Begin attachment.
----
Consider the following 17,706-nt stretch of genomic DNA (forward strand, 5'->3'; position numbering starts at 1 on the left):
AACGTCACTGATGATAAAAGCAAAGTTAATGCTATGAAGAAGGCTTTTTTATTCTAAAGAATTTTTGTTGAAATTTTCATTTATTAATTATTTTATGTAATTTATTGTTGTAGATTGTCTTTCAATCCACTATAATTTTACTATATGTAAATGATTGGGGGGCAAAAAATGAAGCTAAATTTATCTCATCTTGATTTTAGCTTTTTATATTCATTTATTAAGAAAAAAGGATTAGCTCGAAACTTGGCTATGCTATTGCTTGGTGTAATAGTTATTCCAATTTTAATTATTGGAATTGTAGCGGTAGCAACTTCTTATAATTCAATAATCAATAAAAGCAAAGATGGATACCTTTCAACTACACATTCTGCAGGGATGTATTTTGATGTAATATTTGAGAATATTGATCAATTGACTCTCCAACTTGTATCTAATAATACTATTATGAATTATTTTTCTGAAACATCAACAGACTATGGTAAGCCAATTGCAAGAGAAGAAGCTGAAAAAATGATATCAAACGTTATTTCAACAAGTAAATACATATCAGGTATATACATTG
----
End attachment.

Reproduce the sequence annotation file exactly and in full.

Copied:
Consider the following 17,706-nt stretch of genomic DNA (forward strand, 5'->3'; position numbering starts at 1 on the left):
AACGTCACTGATGATAAAAGCAAAGTTAATGCTATGAAGAAGGCTTTTTTATTCTAAAGAATTTTTGTTGAAATTTTCATTTATTAATTATTTTATGTAATTTATTGTTGTAGATTGTCTTTCAATCCACTATAATTTTACTATATGTAAATGATTGGGGGGCAAAAAATGAAGCTAAATTTATCTCATCTTGATTTTAGCTTTTTATATTCATTTATTAAGAAAAAAGGATTAGCTCGAAACTTGGCTATGCTATTGCTTGGTGTAATAGTTATTCCAATTTTAATTATTGGAATTGTAGCGGTAGCAACTTCTTATAATTCAATAATCAATAAAAGCAAAGATGGATACCTTTCAACTACACATTCTGCAGGGATGTATTTTGATGTAATATTTGAGAATATTGATCAATTGACTCTCCAACTTGTATCTAATAATACTATTATGAATTATTTTTCTGAAACATCAACAGACTATGGTAAGCCAATTGCAAGAGAAGAAGCTGAAAAAATGATATCAAACGTTATTTCAACAAGTAAATACATATCAGGTATATACATTG